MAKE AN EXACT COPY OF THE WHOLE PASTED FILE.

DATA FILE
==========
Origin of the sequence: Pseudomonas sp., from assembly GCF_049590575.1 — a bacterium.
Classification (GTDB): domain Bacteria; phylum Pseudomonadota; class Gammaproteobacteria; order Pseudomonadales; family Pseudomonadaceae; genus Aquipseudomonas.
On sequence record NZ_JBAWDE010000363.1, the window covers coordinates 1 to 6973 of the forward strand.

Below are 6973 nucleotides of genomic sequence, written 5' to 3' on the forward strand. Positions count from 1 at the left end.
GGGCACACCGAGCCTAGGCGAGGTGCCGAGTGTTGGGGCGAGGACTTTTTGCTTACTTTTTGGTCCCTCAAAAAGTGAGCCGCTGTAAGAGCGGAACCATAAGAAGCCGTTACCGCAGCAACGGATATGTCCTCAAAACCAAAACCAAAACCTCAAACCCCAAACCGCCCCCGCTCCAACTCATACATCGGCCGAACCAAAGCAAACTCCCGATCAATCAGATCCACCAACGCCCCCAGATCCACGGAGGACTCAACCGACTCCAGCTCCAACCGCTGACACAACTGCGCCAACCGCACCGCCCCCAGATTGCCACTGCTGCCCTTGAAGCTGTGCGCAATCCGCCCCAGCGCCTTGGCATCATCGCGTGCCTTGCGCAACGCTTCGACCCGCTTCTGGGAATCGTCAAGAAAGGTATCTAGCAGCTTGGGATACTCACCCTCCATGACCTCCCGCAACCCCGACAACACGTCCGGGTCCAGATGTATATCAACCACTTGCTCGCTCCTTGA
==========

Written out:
Origin of the sequence: Pseudomonas sp., from assembly GCF_049590575.1 — a bacterium.
Classification (GTDB): domain Bacteria; phylum Pseudomonadota; class Gammaproteobacteria; order Pseudomonadales; family Pseudomonadaceae; genus Aquipseudomonas.
On sequence record NZ_JBAWDE010000363.1, the window covers coordinates 1 to 6973 of the forward strand.

Below are 6973 nucleotides of genomic sequence, written 5' to 3' on the forward strand. Positions count from 1 at the left end.
GGGCACACCGAGCCTAGGCGAGGTGCCGAGTGTTGGGGCGAGGACTTTTTGCTTACTTTTTGGTCCCTCAAAAAGTGAGCCGCTGTAAGAGCGGAACCATAAGAAGCCGTTACCGCAGCAACGGATATGTCCTCAAAACCAAAACCAAAACCTCAAACCCCAAACCGCCCCCGCTCCAACTCATACATCGGCCGAACCAAAGCAAACTCCCGATCAATCAGATCCACCAACGCCCCCAGATCCACGGAGGACTCAACCGACTCCAGCTCCAACCGCTGACACAACTGCGCCAACCGCACCGCCCCCAGATTGCCACTGCTGCCCTTGAAGCTGTGCGCAATCCGCCCCAGCGCCTTGGCATCATCGCGTGCCTTGCGCAACGCTTCGACCCGCTTCTGGGAATCGTCAAGAAAGGTATCTAGCAGCTTGGGATACTCACCCTCCATGACCTCCCGCAACCCCGACAACACGTCCGGGTCCAGATGTATATCAACCACTTGCTCGCTCCTTGA